What is hypothermia?


Hypothermia in children: Overview

Hypothermia means that the body loses heat faster than it can make heat. It can happen when your child is exposed to cold air, water, wind, or rain.

Most healthy people with mild to moderate hypothermia recover fully and don't have lasting problems. Babies may be more at risk for hypothermia. This is because their bodies do not control temperature as well. Follow your doctor's advice for helping your child recover. And learn how to prevent hypothermia in the future.

What happens when you have hypothermia?

Hypothermia is an emergency condition and can quickly lead to unconsciousness and death if heat loss continues.

What are the symptoms of hypothermia?

Early symptoms of hypothermia include:

  • Shivering.
  • Cold, pale, or blue-gray skin.
  • Lack of interest or concern (apathy).
  • Poor judgment.
  • Mild unsteadiness in balance or walking.
  • Slurred speech.
  • Numb hands and fingers and problems performing tasks.

Late symptoms include:

  • The trunk of the body is cold to the touch.
  • Muscles becoming stiff.
  • Slow pulse.
  • Breathing that is shallow and slower.
  • Weakness or sleepiness.
  • Confusion.
  • Loss of consciousness.
  • Shivering, which may stop if body temperature drops below 90 F (32 C) .

How is hypothermia treated?

It is very important to know the symptoms of hypothermia and get treatment quickly. Often a hiker or skier's body temperature will drop really low before others notice that something is wrong. If someone begins to shiver violently, stumble, or can't respond to questions, it may be hypothermia. You need to quickly help the person get warm.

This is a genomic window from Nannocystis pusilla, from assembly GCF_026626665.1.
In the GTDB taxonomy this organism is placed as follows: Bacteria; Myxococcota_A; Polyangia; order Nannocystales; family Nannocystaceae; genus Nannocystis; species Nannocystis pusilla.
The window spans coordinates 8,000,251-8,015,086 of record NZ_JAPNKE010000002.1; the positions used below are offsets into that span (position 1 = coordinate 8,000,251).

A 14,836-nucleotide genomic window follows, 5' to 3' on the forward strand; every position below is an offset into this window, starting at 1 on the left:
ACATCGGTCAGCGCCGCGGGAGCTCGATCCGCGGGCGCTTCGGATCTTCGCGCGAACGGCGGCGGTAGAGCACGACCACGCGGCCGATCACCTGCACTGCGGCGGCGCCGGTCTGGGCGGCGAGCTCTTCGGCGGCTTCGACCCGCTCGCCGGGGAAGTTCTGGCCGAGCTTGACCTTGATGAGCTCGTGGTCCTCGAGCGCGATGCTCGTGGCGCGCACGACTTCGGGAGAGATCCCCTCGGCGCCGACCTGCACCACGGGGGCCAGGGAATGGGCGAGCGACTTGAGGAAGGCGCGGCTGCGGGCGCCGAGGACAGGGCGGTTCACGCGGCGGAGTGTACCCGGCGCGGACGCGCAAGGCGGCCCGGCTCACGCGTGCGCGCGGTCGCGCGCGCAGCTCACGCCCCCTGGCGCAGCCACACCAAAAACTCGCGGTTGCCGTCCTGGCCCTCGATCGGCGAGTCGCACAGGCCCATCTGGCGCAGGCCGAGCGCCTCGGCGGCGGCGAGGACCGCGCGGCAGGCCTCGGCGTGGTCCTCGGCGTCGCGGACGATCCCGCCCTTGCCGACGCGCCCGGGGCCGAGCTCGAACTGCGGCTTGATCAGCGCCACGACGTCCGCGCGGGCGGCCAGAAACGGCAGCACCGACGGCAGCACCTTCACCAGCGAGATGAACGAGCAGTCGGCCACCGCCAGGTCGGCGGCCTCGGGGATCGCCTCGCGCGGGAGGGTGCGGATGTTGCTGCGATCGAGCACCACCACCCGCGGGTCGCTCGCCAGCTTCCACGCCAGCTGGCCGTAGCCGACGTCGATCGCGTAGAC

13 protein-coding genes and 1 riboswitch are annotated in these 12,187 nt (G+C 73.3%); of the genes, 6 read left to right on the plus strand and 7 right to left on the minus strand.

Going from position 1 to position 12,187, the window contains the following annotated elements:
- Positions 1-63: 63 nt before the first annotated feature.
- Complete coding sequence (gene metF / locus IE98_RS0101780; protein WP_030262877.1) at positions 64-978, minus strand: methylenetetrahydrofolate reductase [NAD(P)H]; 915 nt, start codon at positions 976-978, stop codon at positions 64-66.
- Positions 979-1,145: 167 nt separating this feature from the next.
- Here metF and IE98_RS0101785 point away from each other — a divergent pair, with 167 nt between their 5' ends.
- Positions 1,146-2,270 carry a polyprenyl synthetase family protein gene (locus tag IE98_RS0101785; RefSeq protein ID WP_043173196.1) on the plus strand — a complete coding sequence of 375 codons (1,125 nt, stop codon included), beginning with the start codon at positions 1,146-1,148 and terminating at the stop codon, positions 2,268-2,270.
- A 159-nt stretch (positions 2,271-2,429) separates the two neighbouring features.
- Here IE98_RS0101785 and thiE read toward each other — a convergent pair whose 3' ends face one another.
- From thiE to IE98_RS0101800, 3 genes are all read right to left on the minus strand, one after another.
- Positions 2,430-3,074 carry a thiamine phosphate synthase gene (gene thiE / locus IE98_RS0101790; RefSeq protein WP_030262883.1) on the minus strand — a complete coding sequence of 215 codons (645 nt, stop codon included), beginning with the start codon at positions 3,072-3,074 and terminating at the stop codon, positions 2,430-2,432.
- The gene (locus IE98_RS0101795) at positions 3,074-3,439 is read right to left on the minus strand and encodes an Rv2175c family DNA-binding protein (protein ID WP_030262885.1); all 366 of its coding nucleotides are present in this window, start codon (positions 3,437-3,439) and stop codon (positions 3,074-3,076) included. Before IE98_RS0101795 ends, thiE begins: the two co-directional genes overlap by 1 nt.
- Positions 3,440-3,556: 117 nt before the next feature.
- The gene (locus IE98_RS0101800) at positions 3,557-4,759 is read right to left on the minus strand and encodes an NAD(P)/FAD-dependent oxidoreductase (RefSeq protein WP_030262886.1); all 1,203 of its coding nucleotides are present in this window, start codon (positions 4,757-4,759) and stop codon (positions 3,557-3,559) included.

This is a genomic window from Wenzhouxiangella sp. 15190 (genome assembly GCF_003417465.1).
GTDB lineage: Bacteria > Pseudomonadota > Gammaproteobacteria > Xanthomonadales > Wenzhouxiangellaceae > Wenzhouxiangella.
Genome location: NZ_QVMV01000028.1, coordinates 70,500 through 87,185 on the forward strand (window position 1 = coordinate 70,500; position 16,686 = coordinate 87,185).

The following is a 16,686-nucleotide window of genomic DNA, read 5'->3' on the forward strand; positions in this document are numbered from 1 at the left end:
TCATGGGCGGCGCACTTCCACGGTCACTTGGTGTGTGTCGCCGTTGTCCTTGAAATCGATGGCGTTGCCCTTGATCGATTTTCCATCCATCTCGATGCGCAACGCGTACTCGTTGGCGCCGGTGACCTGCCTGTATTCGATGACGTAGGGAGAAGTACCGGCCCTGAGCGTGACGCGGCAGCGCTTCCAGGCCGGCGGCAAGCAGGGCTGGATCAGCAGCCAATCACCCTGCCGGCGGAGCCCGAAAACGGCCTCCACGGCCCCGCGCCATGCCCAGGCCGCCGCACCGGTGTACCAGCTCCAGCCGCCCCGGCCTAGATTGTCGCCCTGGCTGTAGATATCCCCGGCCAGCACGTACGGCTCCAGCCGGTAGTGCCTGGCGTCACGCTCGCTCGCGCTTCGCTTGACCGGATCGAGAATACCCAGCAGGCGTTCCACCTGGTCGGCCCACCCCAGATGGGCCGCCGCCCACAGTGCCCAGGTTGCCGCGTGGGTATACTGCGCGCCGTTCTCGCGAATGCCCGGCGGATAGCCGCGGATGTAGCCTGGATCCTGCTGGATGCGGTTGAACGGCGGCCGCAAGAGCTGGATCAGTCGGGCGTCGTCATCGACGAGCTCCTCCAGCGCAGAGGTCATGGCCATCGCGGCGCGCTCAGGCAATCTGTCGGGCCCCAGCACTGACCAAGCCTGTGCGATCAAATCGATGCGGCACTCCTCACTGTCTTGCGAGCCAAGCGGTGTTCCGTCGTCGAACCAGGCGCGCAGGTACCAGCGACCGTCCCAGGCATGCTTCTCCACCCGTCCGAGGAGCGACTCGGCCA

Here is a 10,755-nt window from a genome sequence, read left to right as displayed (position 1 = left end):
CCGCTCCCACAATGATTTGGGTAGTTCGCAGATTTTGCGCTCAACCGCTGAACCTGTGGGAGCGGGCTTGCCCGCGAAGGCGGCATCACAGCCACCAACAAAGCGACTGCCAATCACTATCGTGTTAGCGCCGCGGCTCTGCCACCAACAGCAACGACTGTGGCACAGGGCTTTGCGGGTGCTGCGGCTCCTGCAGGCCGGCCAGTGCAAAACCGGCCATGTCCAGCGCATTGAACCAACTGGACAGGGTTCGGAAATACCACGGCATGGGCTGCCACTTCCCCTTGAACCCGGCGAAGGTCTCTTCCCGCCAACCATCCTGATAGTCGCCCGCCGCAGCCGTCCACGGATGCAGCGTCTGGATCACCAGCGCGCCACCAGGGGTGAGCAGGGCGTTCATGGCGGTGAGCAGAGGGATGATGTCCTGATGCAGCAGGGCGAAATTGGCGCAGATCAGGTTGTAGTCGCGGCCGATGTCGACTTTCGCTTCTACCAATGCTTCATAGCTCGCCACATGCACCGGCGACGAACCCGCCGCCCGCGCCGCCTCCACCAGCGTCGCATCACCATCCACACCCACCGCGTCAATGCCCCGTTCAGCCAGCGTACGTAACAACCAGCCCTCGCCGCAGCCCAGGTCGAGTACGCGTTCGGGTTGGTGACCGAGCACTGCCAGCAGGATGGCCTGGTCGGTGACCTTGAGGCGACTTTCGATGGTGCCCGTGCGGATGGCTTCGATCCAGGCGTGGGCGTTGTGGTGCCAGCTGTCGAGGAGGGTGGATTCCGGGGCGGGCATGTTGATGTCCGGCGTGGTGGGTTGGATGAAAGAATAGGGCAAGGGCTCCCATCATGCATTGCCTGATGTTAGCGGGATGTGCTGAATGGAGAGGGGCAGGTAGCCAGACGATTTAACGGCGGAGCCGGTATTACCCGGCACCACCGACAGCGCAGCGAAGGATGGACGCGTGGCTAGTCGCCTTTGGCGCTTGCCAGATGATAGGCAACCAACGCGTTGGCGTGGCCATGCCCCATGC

Sometimes a normal, healthy adult has a low body temperature, such as 96 F (36 C) . If the person with the low body temperature is not ill, does not have any other problems, and is not an infant or an older adult, then evaluation usually is not needed.

Medical treatment for hypothermia depends on the severity of the hypothermia.

If you have mild hypothermia, home treatment may be enough to bring your body temperature back up to normal. Treatment of mild hypothermia includes getting out of the cold or wet environment, using warm blankets, heaters, and hot water bottles.

Moderate to severe hypothermia generally is treated in the hospital, where doctors can use special techniques to warm the core body temperature.

How can you care for yourself when you have hypothermia?

  • Take your medicines exactly as prescribed. Call your doctor if you think you are having a problem with your medicine.
  • To prevent dehydration, drink plenty of fluids. Choose water and clear warm liquids until you feel better. If you have kidney, heart, or liver disease and have to limit fluids, talk with your doctor before you increase the amount of fluids you drink.
  • Get a lot of rest at home, and stay warm.

To prevent hypothermia

  • Avoid illegal drugs and too much alcohol. They can make you more likely to get hypothermia.